Is there anything more enjoyable than that first moment you open your eyes and the realization floods over you, I’m on holiday?whoosh, what a feeling! With a spring in my step, it’s up and out of bed, into my swimmers and off to feel the sun on my face, sand in my toes and probably the best breakfast I have tasted all year.
I step out of my beautiful beach bungalow sanctuary to be greeted by a buzz of excited people gathered along the shoreline, captivated by a tremendous hub of swimmers racing across the deep azure seas of Bophut bay. I too become rooted to the spot, entranced by this throng, of what I later discover to be 500 triathlon athletes competing in the first International Samui Triathlon. It’s quite a sight: the stamina, speed and determination of each competitor as they compete with each other, battle against the currents and yet maintain a steady strong pace ― and all before 8am!
Survival of the fittest
With the International Triathlon making its sporting debut, the excitement could be felt bouncing round the island from bay to bay, triathlon fever had gripped Samui and I was immersed in the buzz of the occasion. With the gauntlet laid down and 4.26 million baht in prize money, the Samui triathlon attracted some of the best of the best of elite world-class athletes, many of them already with one eye on the London Olympic Games later this year. Cameron Brown from New Zealand, a ten-time winner of the New Zealand Ironman event was amongst the impressive list of competitors, joined also by the well-known and respected Faris Al- Sultan, winner of the 2005 Ironman World Championship. Intermixed with the high profilers were some very determined and focused amateurs, who had spent months training for this extremely hard event, including five Samui-based competitors, who of course, had huge support.
Upping the ante
A triathlon, in its most popular form, involves the completion of three continuous and sequential endurance events, usually swimming, cycling and running. A truly ‘Olympic‘event, it has competitors swimming 1.5 km, cycling 40 km and running 10 km. A hefty challenge that even the Greek Gods would find a test. The Samui challenge, verging on Ironman status, makes most Olympic events look like a veritable walk in the park, with a 4 km swim, a 122.65 km cycle, which pretty much laps the island twice and a 30 km run around the west coast of the island at the hottest time of the day! It therefore takes a special kind of athlete to even contemplate such a race.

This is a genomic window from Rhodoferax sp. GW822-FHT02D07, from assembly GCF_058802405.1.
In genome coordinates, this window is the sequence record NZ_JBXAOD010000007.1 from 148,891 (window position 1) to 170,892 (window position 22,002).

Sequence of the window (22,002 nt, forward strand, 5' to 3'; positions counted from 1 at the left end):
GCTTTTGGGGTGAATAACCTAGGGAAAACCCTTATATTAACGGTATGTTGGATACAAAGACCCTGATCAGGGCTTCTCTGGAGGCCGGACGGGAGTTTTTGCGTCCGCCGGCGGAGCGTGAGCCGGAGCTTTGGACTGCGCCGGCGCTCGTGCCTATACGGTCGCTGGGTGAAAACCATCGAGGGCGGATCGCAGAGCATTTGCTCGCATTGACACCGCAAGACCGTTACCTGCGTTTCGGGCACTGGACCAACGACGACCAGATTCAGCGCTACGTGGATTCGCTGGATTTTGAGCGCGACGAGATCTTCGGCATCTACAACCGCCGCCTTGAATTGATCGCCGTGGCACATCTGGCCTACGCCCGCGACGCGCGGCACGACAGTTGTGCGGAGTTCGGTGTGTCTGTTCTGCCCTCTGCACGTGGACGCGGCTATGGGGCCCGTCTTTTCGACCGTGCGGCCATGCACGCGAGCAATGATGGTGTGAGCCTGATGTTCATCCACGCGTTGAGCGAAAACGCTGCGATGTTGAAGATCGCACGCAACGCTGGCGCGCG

Crossing the line
After 6 grueling sporting hours, the men finalists came into view from the Nathon finish line. David Dellow from Australia finished first in the Men’s Triathlon, completing the course in 6 hours 11 minutes and 54 seconds. He was followed closely by Faris Al-Sultan from Germany, finishing in 6 hours 13 minute and 15 seconds. Caroline Steffan from New Zealand came first in the Women’s Triathlon, completing the event in 6 hours and 50 minutes and 43 seconds with Carrie Lester hot on her heels finishing in 6 hours 54 minutes and 15 seconds, outstanding accomplishments and record times despite the scorching temperatures.
The team of sponsors, including The Tourism Authority and Association of Thailand, ensured that the finish line was festooned with refreshments and supporters for the worthy competitors, as they completed the gruelling course. In this historical sporting moment, the island energy was electric, and the euphoria of the finalists coming into view was contagious amongst the supporters, providing and incredible finish to an incredible day.
Samui is fast becoming known as a top destination for wellness and health. It’s spas, healthy eating and wellness offerings are impressive and diverse.
- Absolute Sanctuary – a retreat in the hills above Choeng Mon Beach, boasts some of the island’s best Yoga, Pilates, and meditation classes, along with the Love Kitchen, a vegetarian café.
- Kamalya Wellness Sanctuary deserves its reputation as the island’s most comprehensive wellness retreat. The treatment menu lists more than 70 healing therapies provided by the most experienced of therapists.
- Art Café, a small and funky café in Bophut offers scrumptious organic healthy fusion foods and mouthwatering juices in a relaxed, friendly environment
- Vinyasa Yoga – a traditional Thai teak wood house converted into a yoga studio amidst landscaped gardens located in Bophut . Classes run all day offering varying yoga styles from Hatha to Astanga for all levels with experienced instructors. The raw food café in the garden offers delicious healthy cuisine with a passion cheesecake to die for.
- The Spa – a retreat on the beach in Lamai offering all spa pamperings, daily yoga classes and a fantastic diverse menu of culinary healthy delights, that taste so good, they could almost be naughty.